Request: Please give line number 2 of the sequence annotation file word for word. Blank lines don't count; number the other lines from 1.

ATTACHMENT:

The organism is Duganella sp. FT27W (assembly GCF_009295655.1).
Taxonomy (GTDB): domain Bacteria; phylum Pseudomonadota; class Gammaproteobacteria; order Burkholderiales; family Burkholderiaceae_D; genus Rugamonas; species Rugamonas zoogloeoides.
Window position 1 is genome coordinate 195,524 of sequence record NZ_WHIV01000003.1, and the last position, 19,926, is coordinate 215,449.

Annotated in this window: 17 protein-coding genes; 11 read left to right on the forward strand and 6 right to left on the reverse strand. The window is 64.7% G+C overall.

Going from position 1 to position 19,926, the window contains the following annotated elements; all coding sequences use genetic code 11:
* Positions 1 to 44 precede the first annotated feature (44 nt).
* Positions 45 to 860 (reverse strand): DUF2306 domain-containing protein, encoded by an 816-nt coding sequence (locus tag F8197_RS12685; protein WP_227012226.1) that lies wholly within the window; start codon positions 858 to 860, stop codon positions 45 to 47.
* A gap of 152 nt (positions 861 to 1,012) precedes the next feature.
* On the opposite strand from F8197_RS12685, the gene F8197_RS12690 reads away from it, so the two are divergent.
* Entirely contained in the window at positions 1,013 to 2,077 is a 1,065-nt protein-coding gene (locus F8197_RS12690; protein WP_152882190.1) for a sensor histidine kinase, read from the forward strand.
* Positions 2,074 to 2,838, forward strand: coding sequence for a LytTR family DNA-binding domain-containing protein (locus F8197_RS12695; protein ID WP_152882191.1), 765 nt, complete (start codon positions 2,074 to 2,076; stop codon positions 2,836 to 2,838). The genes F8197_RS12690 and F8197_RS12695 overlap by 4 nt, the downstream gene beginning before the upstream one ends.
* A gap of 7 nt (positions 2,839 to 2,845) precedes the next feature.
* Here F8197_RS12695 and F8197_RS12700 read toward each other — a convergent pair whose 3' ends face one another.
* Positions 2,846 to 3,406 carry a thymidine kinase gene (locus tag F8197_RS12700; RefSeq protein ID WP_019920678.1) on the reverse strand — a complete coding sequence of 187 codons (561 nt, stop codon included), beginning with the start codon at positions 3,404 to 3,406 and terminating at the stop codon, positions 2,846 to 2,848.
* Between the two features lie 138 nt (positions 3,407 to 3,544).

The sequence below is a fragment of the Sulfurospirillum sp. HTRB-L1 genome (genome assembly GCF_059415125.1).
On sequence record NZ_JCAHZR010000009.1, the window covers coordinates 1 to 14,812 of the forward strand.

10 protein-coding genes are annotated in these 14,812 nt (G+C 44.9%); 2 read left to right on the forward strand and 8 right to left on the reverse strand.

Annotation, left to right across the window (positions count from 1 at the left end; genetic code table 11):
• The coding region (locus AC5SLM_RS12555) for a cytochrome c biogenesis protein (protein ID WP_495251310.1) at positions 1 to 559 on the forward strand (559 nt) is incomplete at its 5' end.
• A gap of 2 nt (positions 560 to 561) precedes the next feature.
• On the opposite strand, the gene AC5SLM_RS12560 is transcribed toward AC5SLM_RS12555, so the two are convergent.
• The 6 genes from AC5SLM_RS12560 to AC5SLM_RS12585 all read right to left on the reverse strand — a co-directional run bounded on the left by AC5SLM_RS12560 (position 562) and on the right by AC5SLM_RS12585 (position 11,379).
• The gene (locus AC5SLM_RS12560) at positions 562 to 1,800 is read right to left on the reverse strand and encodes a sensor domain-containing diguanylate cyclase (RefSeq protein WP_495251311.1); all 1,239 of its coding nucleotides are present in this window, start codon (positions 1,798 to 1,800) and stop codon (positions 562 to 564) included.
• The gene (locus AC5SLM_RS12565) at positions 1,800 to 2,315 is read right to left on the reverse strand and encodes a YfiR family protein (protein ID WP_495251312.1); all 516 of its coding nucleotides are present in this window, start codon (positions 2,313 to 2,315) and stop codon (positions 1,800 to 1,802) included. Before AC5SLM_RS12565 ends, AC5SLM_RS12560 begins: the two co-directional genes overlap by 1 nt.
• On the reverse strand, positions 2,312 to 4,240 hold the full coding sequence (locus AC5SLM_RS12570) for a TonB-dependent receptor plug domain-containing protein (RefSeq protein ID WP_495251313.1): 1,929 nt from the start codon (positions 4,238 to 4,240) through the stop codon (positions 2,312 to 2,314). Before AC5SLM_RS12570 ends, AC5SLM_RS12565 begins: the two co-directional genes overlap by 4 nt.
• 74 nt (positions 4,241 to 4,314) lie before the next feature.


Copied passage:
Taxonomy (GTDB): domain Bacteria; phylum Pseudomonadota; class Gammaproteobacteria; order Burkholderiales; family Burkholderiaceae_D; genus Rugamonas; species Rugamonas zoogloeoides.